Publication in: Spring 2023 Issue

Anti-Adhesion Carbohydrates for Prevention of Biofilm Formation
Molly Austin
Faculty Mentor(s):
Caitlin McMahon
Abstract / Summary:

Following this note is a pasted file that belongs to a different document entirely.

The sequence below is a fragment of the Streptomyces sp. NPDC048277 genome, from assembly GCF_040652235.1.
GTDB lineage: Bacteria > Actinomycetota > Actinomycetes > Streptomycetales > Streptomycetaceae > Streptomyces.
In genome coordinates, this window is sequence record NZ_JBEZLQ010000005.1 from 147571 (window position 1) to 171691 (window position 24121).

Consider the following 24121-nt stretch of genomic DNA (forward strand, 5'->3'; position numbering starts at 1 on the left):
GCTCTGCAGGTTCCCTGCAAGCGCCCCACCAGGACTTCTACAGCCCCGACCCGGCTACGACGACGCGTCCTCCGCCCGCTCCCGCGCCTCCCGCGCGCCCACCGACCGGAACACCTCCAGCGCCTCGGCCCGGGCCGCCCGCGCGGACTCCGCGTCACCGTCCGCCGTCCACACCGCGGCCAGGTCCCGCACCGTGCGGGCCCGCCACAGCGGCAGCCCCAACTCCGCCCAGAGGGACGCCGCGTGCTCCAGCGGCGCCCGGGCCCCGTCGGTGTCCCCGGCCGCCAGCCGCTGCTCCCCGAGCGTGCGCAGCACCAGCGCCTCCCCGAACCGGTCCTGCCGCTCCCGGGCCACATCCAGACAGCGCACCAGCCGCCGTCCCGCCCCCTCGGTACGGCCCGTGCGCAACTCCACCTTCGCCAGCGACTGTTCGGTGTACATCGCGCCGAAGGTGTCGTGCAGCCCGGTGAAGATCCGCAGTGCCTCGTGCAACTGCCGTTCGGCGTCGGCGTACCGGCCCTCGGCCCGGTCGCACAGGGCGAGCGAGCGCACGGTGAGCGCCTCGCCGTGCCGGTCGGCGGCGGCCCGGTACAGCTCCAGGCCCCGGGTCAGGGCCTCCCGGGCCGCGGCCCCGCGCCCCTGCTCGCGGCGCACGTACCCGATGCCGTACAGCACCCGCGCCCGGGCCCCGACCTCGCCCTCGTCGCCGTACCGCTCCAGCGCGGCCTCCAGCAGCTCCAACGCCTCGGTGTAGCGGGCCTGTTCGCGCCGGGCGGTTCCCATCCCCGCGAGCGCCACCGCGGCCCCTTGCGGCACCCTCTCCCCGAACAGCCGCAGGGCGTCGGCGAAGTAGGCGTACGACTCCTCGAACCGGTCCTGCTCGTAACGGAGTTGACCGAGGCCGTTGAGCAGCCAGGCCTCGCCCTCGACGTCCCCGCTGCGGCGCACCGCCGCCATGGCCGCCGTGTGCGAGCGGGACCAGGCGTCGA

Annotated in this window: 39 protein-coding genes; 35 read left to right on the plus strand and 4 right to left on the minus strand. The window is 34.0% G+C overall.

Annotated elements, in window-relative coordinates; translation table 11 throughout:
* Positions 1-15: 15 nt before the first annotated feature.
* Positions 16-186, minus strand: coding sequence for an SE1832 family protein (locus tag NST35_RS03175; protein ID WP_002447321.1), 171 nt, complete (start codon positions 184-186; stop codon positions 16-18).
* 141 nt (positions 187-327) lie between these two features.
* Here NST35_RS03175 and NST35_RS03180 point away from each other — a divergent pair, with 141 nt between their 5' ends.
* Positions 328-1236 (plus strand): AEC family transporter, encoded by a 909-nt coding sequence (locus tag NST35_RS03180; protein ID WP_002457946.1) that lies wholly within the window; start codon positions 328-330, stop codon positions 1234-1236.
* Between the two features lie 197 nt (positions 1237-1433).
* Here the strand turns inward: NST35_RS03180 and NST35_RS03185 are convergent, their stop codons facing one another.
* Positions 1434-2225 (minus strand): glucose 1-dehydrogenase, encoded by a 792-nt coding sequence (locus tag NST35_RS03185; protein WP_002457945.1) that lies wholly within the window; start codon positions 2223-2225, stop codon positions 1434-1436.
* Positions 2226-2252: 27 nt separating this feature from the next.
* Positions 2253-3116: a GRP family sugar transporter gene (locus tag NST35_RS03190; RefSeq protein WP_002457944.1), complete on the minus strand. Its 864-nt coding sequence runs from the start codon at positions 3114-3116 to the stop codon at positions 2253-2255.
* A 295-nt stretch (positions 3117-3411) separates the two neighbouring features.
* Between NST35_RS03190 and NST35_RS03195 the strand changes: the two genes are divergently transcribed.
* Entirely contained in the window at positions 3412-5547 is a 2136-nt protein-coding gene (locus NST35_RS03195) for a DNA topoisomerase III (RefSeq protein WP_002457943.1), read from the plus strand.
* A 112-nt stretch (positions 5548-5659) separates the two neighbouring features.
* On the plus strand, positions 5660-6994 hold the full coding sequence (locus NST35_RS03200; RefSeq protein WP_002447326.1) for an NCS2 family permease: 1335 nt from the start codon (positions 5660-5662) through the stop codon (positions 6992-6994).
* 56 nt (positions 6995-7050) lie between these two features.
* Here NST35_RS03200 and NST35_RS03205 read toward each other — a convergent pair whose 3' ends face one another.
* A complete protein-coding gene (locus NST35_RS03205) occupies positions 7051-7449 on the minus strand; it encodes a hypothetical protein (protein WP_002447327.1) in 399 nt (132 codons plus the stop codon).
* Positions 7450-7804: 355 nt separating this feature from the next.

Antibiotic resistance is a rapidly growing concern, making it increasingly important to develop new ways to treat bacterial infections. Anti-virulence strategies focus on disarming bacteria rather than killing them, putting less selective pressure on the bacteria and making it less likely bacteria will become resistant to the treatments. Virulence factors, the targets of anti-virulence, are tools that bacteria use to aid in the infection of the host. One virulence factor is the formation of biofilms, which occurs when lectins on the surface of bacteria bind to carbohydrates on the host cell. This research aims to synthesize carbohydrates with a strong binding affinity for bacterial lectins to inhibit the adhesion process. The GafD and F17G lectins are found on strains of Escherichia coli bacteria that cause diarrheal illness and bind to N-acetylglucosamine (GlcNAc),. Derivatives of GlcNAc have been synthesized to use as inhibitors for bacterial adhesion. To synthesize derivatives, GlcNAc pentaacetate is used to allow for selective modification of the anomeric position by glycosidation with various alcohols. The acetate-protecting groups are then removed to yield the final product. Benzyl, phenyl, hexyl, butyl, and dodecyl glycosides have been successfully synthesized. Derivatives will be tested for inhibitory potential in competitive binding assays with GlcNAc and purified GafD protein.
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